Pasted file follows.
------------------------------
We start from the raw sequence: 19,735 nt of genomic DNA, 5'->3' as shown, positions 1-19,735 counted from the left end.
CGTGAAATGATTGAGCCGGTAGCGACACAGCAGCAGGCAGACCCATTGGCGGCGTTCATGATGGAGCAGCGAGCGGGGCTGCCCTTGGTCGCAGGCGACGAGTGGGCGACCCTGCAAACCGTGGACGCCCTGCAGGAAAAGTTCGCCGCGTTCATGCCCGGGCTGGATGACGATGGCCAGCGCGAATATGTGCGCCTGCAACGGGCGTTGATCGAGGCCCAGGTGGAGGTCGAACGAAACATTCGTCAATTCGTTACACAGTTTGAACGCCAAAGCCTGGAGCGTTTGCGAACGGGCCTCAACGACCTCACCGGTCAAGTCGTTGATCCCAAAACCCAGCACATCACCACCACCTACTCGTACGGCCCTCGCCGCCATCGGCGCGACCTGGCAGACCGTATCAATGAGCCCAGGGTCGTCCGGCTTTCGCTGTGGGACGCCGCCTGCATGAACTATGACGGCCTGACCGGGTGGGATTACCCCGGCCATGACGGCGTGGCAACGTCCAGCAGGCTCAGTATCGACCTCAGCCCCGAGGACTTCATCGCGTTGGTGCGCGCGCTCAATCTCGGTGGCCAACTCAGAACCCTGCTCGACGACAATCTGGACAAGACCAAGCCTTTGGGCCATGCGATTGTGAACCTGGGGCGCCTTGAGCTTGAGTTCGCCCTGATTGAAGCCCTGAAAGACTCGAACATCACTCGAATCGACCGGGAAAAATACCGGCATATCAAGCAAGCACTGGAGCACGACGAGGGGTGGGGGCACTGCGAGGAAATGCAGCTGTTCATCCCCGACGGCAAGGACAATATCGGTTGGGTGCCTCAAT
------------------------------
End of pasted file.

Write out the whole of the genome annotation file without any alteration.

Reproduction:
We start from the raw sequence: 19,735 nt of genomic DNA, 5'->3' as shown, positions 1-19,735 counted from the left end.
CGTGAAATGATTGAGCCGGTAGCGACACAGCAGCAGGCAGACCCATTGGCGGCGTTCATGATGGAGCAGCGAGCGGGGCTGCCCTTGGTCGCAGGCGACGAGTGGGCGACCCTGCAAACCGTGGACGCCCTGCAGGAAAAGTTCGCCGCGTTCATGCCCGGGCTGGATGACGATGGCCAGCGCGAATATGTGCGCCTGCAACGGGCGTTGATCGAGGCCCAGGTGGAGGTCGAACGAAACATTCGTCAATTCGTTACACAGTTTGAACGCCAAAGCCTGGAGCGTTTGCGAACGGGCCTCAACGACCTCACCGGTCAAGTCGTTGATCCCAAAACCCAGCACATCACCACCACCTACTCGTACGGCCCTCGCCGCCATCGGCGCGACCTGGCAGACCGTATCAATGAGCCCAGGGTCGTCCGGCTTTCGCTGTGGGACGCCGCCTGCATGAACTATGACGGCCTGACCGGGTGGGATTACCCCGGCCATGACGGCGTGGCAACGTCCAGCAGGCTCAGTATCGACCTCAGCCCCGAGGACTTCATCGCGTTGGTGCGCGCGCTCAATCTCGGTGGCCAACTCAGAACCCTGCTCGACGACAATCTGGACAAGACCAAGCCTTTGGGCCATGCGATTGTGAACCTGGGGCGCCTTGAGCTTGAGTTCGCCCTGATTGAAGCCCTGAAAGACTCGAACATCACTCGAATCGACCGGGAAAAATACCGGCATATCAAGCAAGCACTGGAGCACGACGAGGGGTGGGGGCACTGCGAGGAAATGCAGCTGTTCATCCCCGACGGCAAGGACAATATCGGTTGGGTGCCTCAAT